What do we mean by “staggering”? Early Uber equity investors offer a good example: First Round Capital’s initial $510,000 investment turned into more than $2.5 billion when the company went public. Sequoia Capital’s $260 million investment in Airbnb became $4.8 billion 11 years later. Early SpaceX investors might soon see a similar payday: Founders Fund invested $20 million in 2008 when the company was valued below $1 billion. The most recent private funding puts SpaceX’s value at $137 billion.

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4. New Ideas

Investing in venture equity and debt funds and directly in start-ups can also give us insights into emerging trends and technologies and a better understanding of the broader market outlook and how it is evolving.

With fewer and delayed IPOs, the public markets are only the tip of the opportunity iceberg. The bulk of business innovation is hiding unseen beneath the surface in the private markets. This gives private market investors an information advantage over those who can’t see the deal flow. Private company reporting has yet to be commoditized like its public counterpart, so informational asymmetries abound for those who know what to look for. Private market investors get their data from the proverbial horse’s mouth, from the people building the young companies that will shape the future.

5. Untapped Markets

Private firms often target niche and underserved markets and segments that their larger, more mature peers overlook. By identifying and investing in start-ups with specialized products or services, we gain exposure to unexplored markets and their growth potential.

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The changing investment landscape demonstrates the valuable role private market investments can play in our portfolios. Not only can they enhance portfolio diversification, but they can also improve risk-adjusted returns and set us up for potentially exponential growth.

Let’s face it. The outsized returns that successful innovation generates are no longer the preserve of the public equity markets. To position ourselves at the vanguard of economic progress and wealth creation and invest in innovation today, we have to go private. And that means looking to venture equity and venture debt.

In future installments of this series, we will delve deeper into venture equity and venture debt and how to invest in them.

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All posts are the opinion of the author. As such, they should not be construed as investment advice, nor do the opinions expressed necessarily reflect the views of CFA Institute or the author’s employer.

Image credit: ©Getty Images / Eoneren

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About the Author(s)
Cynthia Harrington, CFA

Cynthia Harrington, CFA, is a serial entrepreneur with successful education technology and investment management companies. She worked with pioneering crowdfunding company Issuance and helped dozens of firms raise Reg A and CF funds. She has consulted for start-ups on successful fundraising from early stages up to $60 million rounds. Harrington sold her SEC registered large cap value manager in 2000. As an award-winning journalist, she has written more than 400 articles for CFA Magazine, Fraud Magazine, Accounting Today, Financial Engineering News, and Journal of Accountancy, among other. She co-authored two textbooks: Corporate Finance for the CFA program, and the Association of Certified Fraud Examiners’ course on Financial Statement Fraud. Harrington was cited as one of the "fifty prominent authorities on performance measurement," She holds the chartered financial analyst (CFA) designation. Harrington is COO and founder of Studious Technologies, Inc., transforming professional education with AI personalized learning and TutorAI.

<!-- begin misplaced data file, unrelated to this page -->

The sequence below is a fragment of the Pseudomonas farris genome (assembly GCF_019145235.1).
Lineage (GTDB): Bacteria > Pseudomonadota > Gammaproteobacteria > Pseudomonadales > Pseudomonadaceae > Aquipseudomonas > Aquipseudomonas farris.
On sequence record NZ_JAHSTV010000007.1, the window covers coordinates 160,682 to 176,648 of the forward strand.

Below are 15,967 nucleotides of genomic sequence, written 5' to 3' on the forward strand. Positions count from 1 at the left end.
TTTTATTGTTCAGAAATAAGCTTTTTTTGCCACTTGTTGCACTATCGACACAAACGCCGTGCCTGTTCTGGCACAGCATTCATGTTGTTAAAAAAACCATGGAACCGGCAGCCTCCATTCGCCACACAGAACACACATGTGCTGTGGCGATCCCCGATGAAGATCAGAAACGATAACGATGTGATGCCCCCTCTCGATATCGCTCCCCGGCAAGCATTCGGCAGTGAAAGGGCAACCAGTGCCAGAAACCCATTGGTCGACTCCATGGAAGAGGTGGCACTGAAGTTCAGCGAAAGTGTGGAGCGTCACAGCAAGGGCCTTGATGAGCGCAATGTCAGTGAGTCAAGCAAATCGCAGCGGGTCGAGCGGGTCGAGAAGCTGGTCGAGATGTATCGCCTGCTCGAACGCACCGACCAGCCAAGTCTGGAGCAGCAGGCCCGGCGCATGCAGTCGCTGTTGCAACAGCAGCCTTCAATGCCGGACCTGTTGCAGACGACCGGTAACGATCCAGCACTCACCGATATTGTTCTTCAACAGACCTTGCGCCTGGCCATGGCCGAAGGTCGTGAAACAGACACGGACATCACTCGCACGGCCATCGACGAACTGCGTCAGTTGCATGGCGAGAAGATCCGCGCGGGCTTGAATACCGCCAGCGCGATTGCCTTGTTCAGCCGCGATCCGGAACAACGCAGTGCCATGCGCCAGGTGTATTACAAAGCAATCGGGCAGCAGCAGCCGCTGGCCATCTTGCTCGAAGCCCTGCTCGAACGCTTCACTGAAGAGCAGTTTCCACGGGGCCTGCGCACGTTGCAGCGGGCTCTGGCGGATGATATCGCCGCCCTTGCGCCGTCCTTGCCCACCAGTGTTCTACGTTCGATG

Zack Ellison, CFA, CAIA

Zack Ellison, CFA, CAIA, is the founder and managing partner of Applied Real Intelligence (A.R.I.) and the CIO of A.R.I.’s Venture Debt Opportunities Fund. A.R.I. is an investment management company focused on providing debt financing solutions to innovative, high-growth, venture capital-backed technology companies. Ellison leads A.R.I.’s investment activities, including sourcing, due diligence, structuring, execution, and portfolio management. Previously, Ellison was director of US Public Fixed Income at Sun Life Financial, a corporate bond and CDS trader at Deutsche Bank, and an investment banker at Scotia Bank. He served on the board of CFA Society Los Angeles from 2020 through 2023 and in 2021 was the recipient of the society’s Emerging Leader Award. He currently serves on the board of the Southwest Chapter of the CAIA Association and as a member of the Milken Institute Young Leaders Circle. Ellison holds an MBA from the University of Chicago Booth School of Business and an MS in risk management from NYU Stern. In his personal time, he is studying for a doctorate in business administration at the University of Florida. Additionally, he holds the CAIA designation, is a CFA charterholder, and previously held FINRA Series 7, 55, and 63 licenses.